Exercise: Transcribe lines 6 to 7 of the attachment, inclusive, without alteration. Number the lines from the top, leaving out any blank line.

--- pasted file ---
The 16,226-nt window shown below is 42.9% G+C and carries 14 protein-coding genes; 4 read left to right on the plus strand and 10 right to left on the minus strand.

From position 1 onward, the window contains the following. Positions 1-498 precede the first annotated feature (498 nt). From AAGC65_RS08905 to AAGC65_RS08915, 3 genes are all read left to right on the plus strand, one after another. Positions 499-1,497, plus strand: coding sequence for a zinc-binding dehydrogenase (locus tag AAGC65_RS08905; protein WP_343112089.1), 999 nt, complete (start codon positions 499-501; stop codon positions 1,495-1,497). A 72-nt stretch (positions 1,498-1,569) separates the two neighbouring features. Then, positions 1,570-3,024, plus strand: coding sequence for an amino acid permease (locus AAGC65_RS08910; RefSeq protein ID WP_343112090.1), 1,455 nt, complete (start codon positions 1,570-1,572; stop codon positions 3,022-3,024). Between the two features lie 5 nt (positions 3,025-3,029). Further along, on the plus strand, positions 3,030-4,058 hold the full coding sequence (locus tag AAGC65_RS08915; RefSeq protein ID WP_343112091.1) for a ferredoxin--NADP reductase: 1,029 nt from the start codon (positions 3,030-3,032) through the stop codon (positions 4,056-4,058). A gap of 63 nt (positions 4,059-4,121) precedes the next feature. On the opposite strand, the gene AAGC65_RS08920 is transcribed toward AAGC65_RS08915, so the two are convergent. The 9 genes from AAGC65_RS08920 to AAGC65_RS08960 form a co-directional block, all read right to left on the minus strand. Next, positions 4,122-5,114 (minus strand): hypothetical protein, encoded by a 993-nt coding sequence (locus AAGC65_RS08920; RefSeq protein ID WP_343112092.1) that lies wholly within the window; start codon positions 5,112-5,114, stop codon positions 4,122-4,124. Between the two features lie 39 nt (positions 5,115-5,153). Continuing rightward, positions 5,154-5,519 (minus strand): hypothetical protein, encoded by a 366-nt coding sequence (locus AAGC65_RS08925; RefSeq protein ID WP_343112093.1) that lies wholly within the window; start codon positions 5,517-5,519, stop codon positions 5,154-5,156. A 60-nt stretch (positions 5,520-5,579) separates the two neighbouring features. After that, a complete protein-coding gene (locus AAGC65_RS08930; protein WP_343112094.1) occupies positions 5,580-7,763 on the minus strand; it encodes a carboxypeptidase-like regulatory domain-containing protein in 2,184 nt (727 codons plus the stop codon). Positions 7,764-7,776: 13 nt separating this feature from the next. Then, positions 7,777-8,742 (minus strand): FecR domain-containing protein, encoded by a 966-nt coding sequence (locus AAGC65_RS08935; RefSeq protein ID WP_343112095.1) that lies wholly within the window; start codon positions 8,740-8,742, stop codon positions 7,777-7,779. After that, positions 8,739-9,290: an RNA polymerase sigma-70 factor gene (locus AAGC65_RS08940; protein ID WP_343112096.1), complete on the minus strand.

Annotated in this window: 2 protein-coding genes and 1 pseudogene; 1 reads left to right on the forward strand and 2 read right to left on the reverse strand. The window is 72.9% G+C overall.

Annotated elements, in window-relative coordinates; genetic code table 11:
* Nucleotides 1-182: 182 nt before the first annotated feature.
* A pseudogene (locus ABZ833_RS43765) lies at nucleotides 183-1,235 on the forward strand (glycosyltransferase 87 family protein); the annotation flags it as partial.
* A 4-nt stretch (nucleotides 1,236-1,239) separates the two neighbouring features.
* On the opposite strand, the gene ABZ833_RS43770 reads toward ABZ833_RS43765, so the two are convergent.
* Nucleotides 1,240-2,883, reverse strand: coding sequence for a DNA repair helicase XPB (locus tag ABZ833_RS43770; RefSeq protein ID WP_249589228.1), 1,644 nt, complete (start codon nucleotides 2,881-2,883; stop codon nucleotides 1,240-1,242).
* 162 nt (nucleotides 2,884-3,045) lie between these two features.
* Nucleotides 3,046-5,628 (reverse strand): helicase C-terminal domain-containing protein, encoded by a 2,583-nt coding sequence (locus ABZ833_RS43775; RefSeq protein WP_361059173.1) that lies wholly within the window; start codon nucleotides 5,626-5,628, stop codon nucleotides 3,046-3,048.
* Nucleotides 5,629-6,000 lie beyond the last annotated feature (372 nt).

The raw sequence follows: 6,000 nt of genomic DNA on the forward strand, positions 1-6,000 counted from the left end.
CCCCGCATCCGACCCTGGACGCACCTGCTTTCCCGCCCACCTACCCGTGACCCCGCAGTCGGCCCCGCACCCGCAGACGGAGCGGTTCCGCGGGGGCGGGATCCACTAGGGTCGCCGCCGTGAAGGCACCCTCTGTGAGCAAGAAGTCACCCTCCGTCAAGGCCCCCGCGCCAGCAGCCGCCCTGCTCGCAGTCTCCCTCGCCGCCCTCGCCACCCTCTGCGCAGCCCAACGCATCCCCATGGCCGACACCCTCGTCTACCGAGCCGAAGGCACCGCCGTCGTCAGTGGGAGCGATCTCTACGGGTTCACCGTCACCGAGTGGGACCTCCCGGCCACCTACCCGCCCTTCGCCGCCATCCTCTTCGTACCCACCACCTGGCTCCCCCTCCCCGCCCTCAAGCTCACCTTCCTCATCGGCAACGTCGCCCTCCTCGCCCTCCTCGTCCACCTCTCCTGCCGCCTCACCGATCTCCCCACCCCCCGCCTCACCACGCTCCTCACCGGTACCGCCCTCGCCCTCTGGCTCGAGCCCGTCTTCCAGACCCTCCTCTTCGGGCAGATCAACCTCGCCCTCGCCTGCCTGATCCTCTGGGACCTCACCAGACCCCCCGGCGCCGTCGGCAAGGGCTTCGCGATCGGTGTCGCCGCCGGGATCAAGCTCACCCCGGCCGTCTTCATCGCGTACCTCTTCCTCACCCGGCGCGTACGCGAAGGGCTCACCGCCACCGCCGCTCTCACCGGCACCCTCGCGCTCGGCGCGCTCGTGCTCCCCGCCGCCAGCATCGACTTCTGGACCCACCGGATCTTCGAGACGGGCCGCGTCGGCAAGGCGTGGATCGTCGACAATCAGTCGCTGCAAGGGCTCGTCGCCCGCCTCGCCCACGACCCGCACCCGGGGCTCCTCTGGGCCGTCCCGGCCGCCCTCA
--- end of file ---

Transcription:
* A pseudogene (locus ABZ833_RS43765) lies at nucleotides 183-1,235 on the forward strand (glycosyltransferase 87 family protein); the annotation flags it as partial.
* A 4-nt stretch (nucleotides 1,236-1,239) separates the two neighbouring features.